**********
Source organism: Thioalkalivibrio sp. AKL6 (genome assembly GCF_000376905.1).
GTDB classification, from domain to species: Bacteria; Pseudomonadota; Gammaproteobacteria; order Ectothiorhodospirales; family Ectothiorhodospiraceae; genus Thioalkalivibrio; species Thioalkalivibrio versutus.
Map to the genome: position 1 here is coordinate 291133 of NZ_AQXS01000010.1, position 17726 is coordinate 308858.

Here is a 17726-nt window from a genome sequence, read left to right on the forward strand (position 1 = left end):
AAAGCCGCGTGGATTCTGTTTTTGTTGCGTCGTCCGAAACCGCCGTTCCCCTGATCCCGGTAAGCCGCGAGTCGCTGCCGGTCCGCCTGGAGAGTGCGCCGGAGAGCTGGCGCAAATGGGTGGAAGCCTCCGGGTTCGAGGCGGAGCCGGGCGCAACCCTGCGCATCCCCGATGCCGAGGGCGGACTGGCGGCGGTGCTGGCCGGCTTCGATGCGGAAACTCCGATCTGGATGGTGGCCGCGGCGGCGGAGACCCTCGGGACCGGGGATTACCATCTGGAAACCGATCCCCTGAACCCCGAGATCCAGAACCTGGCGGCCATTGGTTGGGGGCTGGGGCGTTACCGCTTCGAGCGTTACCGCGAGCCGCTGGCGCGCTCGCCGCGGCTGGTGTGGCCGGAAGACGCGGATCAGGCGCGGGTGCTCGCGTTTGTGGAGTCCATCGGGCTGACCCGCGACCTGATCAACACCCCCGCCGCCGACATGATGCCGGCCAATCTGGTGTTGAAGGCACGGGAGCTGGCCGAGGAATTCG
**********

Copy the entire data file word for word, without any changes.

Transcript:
Source organism: Thioalkalivibrio sp. AKL6 (genome assembly GCF_000376905.1).
GTDB classification, from domain to species: Bacteria; Pseudomonadota; Gammaproteobacteria; order Ectothiorhodospirales; family Ectothiorhodospiraceae; genus Thioalkalivibrio; species Thioalkalivibrio versutus.
Map to the genome: position 1 here is coordinate 291133 of NZ_AQXS01000010.1, position 17726 is coordinate 308858.

Here is a 17726-nt window from a genome sequence, read left to right on the forward strand (position 1 = left end):
AAAGCCGCGTGGATTCTGTTTTTGTTGCGTCGTCCGAAACCGCCGTTCCCCTGATCCCGGTAAGCCGCGAGTCGCTGCCGGTCCGCCTGGAGAGTGCGCCGGAGAGCTGGCGCAAATGGGTGGAAGCCTCCGGGTTCGAGGCGGAGCCGGGCGCAACCCTGCGCATCCCCGATGCCGAGGGCGGACTGGCGGCGGTGCTGGCCGGCTTCGATGCGGAAACTCCGATCTGGATGGTGGCCGCGGCGGCGGAGACCCTCGGGACCGGGGATTACCATCTGGAAACCGATCCCCTGAACCCCGAGATCCAGAACCTGGCGGCCATTGGTTGGGGGCTGGGGCGTTACCGCTTCGAGCGTTACCGCGAGCCGCTGGCGCGCTCGCCGCGGCTGGTGTGGCCGGAAGACGCGGATCAGGCGCGGGTGCTCGCGTTTGTGGAGTCCATCGGGCTGACCCGCGACCTGATCAACACCCCCGCCGCCGACATGATGCCGGCCAATCTGGTGTTGAAGGCACGGGAGCTGGCCGAGGAATTCG